Today I’m turning the spotlight on Carter G. Woodson. He is known as the “Father of Black History Month”. He’s also one of the first African Americans to receive a doctorate from Harvard.
Woodson was born on December 19, 1875 in New Canton, Virginia. He was born to a poor slave family. Around 15 years of age, Woodson worked as a miner, a sharecropper, and attended high school.
He taught black youth around the 1900’s in West Virginia. He worked in the Philippines for the US war department from 1903 to 1907. He received his M.A degree in history in 1908. He published his first book in 1915, titled The Education of the Negro Prior to 1861.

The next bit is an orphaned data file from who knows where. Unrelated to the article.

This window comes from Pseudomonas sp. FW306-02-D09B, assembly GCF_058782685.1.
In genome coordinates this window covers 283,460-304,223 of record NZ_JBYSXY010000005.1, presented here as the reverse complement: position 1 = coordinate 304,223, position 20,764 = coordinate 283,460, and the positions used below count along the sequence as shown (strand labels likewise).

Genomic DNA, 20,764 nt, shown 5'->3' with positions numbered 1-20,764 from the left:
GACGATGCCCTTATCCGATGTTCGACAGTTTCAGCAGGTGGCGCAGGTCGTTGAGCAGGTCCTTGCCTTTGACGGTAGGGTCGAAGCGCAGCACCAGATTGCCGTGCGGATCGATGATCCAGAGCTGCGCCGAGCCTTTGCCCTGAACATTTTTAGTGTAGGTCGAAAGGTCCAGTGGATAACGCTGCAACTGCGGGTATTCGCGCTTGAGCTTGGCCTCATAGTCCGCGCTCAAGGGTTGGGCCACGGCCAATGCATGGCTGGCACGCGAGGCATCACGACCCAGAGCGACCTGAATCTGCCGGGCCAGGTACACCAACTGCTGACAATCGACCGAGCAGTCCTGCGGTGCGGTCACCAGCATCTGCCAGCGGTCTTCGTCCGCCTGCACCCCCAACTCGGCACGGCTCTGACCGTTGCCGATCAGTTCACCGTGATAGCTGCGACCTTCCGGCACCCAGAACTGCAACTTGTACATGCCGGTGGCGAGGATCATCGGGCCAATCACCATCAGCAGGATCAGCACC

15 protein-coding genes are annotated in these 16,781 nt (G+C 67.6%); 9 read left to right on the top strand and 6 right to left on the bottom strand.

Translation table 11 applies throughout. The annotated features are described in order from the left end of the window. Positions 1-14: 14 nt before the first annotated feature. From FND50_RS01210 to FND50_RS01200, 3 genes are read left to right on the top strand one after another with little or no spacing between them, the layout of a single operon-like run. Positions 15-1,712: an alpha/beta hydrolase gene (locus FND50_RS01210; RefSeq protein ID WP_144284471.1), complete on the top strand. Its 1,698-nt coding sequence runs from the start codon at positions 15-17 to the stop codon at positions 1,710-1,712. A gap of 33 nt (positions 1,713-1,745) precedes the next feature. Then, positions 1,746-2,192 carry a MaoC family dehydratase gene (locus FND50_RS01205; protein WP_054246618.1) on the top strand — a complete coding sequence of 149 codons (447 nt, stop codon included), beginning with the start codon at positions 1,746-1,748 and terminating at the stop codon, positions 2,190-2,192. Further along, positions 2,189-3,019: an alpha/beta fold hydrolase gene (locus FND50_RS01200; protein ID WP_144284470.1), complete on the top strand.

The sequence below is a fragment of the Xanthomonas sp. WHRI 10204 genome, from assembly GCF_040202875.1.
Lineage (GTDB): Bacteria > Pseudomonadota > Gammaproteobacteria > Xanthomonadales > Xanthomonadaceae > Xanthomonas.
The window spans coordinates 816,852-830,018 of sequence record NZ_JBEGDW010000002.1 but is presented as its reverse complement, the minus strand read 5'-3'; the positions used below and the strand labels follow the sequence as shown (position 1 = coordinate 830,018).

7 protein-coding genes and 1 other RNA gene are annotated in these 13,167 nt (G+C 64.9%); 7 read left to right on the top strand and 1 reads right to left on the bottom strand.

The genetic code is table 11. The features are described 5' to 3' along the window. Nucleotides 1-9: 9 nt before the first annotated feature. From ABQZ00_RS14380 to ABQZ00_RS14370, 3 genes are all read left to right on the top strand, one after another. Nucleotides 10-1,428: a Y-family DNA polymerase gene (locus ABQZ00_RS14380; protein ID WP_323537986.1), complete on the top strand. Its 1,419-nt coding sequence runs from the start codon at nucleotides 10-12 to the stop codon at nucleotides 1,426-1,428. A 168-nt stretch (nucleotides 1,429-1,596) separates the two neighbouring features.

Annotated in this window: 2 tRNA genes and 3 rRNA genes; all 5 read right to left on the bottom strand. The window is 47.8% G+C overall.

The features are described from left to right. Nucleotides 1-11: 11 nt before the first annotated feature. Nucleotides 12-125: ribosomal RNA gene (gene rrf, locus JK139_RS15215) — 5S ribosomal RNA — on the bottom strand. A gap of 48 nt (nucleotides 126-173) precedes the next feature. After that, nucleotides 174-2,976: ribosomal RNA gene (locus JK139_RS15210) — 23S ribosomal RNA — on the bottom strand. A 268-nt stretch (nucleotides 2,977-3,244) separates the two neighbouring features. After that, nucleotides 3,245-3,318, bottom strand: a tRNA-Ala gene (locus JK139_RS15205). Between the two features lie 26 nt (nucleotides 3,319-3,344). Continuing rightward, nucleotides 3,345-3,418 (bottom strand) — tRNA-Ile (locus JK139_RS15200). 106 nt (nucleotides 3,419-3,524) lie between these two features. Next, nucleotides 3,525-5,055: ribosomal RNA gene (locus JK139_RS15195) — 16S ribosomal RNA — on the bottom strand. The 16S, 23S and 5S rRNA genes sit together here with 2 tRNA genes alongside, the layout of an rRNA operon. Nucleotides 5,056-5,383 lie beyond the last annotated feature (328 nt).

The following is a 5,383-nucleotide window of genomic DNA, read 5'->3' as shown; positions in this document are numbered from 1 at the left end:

He also co founded the Association for the Study of Negro Life and History(ASNLH). He launched Negro Week in 1926. He wrote many essays in black newspapers such as the New York Age, and Pittsburgh Courier from Pennsylvania.
He assisted teachers with African American studies by creating the Negro History bulletin in 1937. He served as a principal at Armstrong Manual Training school in Washington. He then worked as a college dean at Howard University.
He relied on the black community to keep the organizations he created going.
Woodson died on April 3, 1950 from a heart attack.